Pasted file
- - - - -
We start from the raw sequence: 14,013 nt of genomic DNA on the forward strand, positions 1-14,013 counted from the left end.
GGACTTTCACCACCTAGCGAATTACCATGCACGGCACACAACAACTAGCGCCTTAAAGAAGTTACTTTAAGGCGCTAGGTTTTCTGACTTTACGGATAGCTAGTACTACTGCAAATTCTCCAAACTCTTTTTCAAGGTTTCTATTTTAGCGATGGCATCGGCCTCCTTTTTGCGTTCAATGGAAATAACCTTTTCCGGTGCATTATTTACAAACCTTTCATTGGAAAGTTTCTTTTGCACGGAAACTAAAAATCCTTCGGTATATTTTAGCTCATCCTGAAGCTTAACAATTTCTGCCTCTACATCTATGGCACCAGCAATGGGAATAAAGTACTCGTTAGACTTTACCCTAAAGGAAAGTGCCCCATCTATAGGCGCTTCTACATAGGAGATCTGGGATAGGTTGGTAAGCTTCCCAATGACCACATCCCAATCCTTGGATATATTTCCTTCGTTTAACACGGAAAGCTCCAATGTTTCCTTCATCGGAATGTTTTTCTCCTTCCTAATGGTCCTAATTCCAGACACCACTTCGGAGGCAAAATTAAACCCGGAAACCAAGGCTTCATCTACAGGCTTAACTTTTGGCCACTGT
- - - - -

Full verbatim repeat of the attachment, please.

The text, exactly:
We start from the raw sequence: 14,013 nt of genomic DNA on the forward strand, positions 1-14,013 counted from the left end.
GGACTTTCACCACCTAGCGAATTACCATGCACGGCACACAACAACTAGCGCCTTAAAGAAGTTACTTTAAGGCGCTAGGTTTTCTGACTTTACGGATAGCTAGTACTACTGCAAATTCTCCAAACTCTTTTTCAAGGTTTCTATTTTAGCGATGGCATCGGCCTCCTTTTTGCGTTCAATGGAAATAACCTTTTCCGGTGCATTATTTACAAACCTTTCATTGGAAAGTTTCTTTTGCACGGAAACTAAAAATCCTTCGGTATATTTTAGCTCATCCTGAAGCTTAACAATTTCTGCCTCTACATCTATGGCACCAGCAATGGGAATAAAGTACTCGTTAGACTTTACCCTAAAGGAAAGTGCCCCATCTATAGGCGCTTCTACATAGGAGATCTGGGATAGGTTGGTAAGCTTCCCAATGACCACATCCCAATCCTTGGATATATTTCCTTCGTTTAACACGGAAAGCTCCAATGTTTCCTTCATCGGAATGTTTTTCTCCTTCCTAATGGTCCTAATTCCAGACACCACTTCGGAGGCAAAATTAAACCCGGAAACCAAGGCTTCATCTACAGGCTTAACTTTTGGCCACTGT